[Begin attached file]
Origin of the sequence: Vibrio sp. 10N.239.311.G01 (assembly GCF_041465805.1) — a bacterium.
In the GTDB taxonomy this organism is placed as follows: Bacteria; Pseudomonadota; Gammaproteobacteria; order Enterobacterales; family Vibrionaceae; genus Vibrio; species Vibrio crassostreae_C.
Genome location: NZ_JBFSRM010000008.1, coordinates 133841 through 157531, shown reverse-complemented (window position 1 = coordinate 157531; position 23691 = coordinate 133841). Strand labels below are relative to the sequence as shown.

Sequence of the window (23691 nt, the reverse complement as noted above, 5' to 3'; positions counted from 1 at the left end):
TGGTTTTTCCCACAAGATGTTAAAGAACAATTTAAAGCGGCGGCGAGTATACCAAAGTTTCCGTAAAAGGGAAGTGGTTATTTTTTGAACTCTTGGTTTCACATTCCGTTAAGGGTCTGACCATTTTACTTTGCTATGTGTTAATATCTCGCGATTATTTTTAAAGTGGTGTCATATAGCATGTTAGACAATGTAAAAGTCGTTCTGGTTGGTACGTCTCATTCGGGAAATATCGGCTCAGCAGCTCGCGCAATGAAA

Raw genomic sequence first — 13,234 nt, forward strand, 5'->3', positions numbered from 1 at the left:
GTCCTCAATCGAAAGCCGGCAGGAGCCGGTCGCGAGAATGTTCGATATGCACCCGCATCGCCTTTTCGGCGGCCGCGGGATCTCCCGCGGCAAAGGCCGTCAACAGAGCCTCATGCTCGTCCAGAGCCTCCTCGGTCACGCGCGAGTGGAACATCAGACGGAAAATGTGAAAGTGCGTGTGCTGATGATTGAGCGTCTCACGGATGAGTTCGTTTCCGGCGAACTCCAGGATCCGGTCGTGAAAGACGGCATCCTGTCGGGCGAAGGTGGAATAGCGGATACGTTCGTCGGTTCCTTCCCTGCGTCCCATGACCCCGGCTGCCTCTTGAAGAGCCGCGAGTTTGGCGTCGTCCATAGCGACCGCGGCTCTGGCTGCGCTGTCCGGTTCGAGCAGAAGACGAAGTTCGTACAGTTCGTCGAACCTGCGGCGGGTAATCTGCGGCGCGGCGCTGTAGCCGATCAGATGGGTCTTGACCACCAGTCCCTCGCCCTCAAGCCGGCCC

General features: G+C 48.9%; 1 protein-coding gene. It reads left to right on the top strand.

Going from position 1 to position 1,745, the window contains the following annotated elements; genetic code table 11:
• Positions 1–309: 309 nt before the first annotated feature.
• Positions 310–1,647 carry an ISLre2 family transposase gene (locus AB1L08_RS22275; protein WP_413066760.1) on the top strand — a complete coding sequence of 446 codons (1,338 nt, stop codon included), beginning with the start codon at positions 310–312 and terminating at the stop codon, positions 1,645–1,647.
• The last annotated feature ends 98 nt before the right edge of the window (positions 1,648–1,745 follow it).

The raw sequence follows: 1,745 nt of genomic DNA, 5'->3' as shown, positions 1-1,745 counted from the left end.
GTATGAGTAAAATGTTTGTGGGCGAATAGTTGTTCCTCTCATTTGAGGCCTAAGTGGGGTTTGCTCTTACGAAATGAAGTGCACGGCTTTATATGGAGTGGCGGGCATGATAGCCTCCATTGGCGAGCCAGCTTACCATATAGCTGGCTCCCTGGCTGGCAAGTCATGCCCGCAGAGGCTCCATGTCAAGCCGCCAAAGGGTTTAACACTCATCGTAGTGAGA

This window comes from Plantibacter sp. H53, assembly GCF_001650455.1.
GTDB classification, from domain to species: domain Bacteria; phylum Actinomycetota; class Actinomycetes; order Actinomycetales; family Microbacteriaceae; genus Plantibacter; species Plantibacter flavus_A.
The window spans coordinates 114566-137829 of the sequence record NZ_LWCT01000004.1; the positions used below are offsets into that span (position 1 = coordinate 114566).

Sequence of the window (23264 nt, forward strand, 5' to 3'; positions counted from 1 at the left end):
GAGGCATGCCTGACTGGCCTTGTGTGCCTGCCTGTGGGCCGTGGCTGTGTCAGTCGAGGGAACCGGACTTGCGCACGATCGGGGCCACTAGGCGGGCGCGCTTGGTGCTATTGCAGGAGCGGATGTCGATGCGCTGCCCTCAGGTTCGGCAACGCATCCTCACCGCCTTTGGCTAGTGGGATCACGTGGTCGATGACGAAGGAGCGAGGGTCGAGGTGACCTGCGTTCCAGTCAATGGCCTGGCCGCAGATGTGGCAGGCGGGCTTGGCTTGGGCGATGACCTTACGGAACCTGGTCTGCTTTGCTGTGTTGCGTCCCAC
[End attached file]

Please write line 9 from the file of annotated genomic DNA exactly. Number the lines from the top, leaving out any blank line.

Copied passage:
Going from position 1 to position 1,745, the window contains the following annotated elements; genetic code table 11: